Everyone knows what Nikola can do. He can get you 20 and 10 in 36 minutes of action with an efficient enough smattering of jump hooks and rumbling rolls to the rim to sport a player efficiency rating above 20 (the league average is 15). He finished with one in the three season’s before last, which is why But he’s never played all 82 games and appeared in a career-low 31 in 2014-15. His “debridement and repair” surgery on his right Achilles’ tendon in early April was just another chance for the Montenegrin to go under the knife.
Besides some solid offensive production before last season, that’s his thing, you see — surgery. He’s always missing time. And it’s not cheap.
We think Pek would be starting at center if he weren’t still convalescing from the Achilles debridement (aka removing damaged tissue). You see, they want to unload Pekovic. While it’s all well and fine that Minnesota is going to start Karl-Anthony Towns off as KG’s replacement at the four, he’s as perfect a rookie five as we’ve seen since Andre Drummond came out. Except, Towns can hit his free throws.
That means they’d like to unload Pek. Since Pek hasn’t played much over the last year, and when he has, he’s been less than his usual scoring and (cheap — i.e. after the other team’s free throws) rebounding self, they need to get him some run to entice other teams to take on the three years and nearly $36 million he has remaining on his deal.
If Pekovic isn’t dealt before the February deadline, something has gone wrong. With Pek that usually means an injury. But it could also be they’re not finding any takers, since there’s not a huge market for a slow 29-year-old center who can’t stay on the floor without getting dinged up and makes nearly $12 million a season. Sure, the cap spike will help, but not much.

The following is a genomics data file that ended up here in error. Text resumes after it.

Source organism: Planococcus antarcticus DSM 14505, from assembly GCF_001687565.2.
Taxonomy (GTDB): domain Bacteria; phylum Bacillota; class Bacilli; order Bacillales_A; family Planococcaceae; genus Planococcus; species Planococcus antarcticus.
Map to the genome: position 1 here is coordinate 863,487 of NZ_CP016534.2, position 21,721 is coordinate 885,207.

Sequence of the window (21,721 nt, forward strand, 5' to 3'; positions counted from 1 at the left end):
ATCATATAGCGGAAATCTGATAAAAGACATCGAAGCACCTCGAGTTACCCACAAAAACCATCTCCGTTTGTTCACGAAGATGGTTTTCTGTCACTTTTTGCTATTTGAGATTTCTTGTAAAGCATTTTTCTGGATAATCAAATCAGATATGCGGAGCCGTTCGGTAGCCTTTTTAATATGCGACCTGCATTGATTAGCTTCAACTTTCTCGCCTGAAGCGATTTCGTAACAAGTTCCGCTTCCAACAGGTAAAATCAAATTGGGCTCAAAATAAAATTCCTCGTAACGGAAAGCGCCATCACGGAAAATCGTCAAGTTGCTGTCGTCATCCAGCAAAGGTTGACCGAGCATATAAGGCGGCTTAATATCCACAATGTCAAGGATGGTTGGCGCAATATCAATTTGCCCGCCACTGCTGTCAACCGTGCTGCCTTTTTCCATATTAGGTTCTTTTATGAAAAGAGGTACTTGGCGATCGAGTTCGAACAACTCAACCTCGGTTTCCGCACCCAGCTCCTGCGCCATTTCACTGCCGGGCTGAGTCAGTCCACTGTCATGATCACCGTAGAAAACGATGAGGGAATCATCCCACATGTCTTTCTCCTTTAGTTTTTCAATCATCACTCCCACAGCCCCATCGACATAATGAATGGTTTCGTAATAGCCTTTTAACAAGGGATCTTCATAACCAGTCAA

The Pek trade watch is a real thing, and it’ll make the Timberwolves even more enticing for hoop heads. This season is all about showcasing Minnesota’s young talent, and they can’t do that as effectively with Pekovic still around.
All the upside for a multitude of different lineups
Andrew Wiggins and Karl-Anthony Towns will eventually lift the Minnesota Timberwolves from the bottom of the NBA cellar. The No. 1 pick of last year’s draft is arguably the most promising wing the game has seen since Kevin Durant, and June’s top pick represents the ideal modern center – a big who has the potential to make a sweeping impact not just on both ends of the floor, but also all over it.
Minnesota will make strides this season. Wiggins showed a much-improved jumper and flashed burgeoning playmaking comfort at the FIBA Americas. An offseason of strength training and seven additional months of experience should begin the process of turning Zach LaVine from a tantalizing prospect to a helpful player. Healthy seasons from Ricky Rubio and Shabazz Muhammad would prove a boon immediately and going forward, while the veteran influence of Kevin Garnett, Andre Miller, and Tayshaun Prince will do the same, albeit in a far different manner.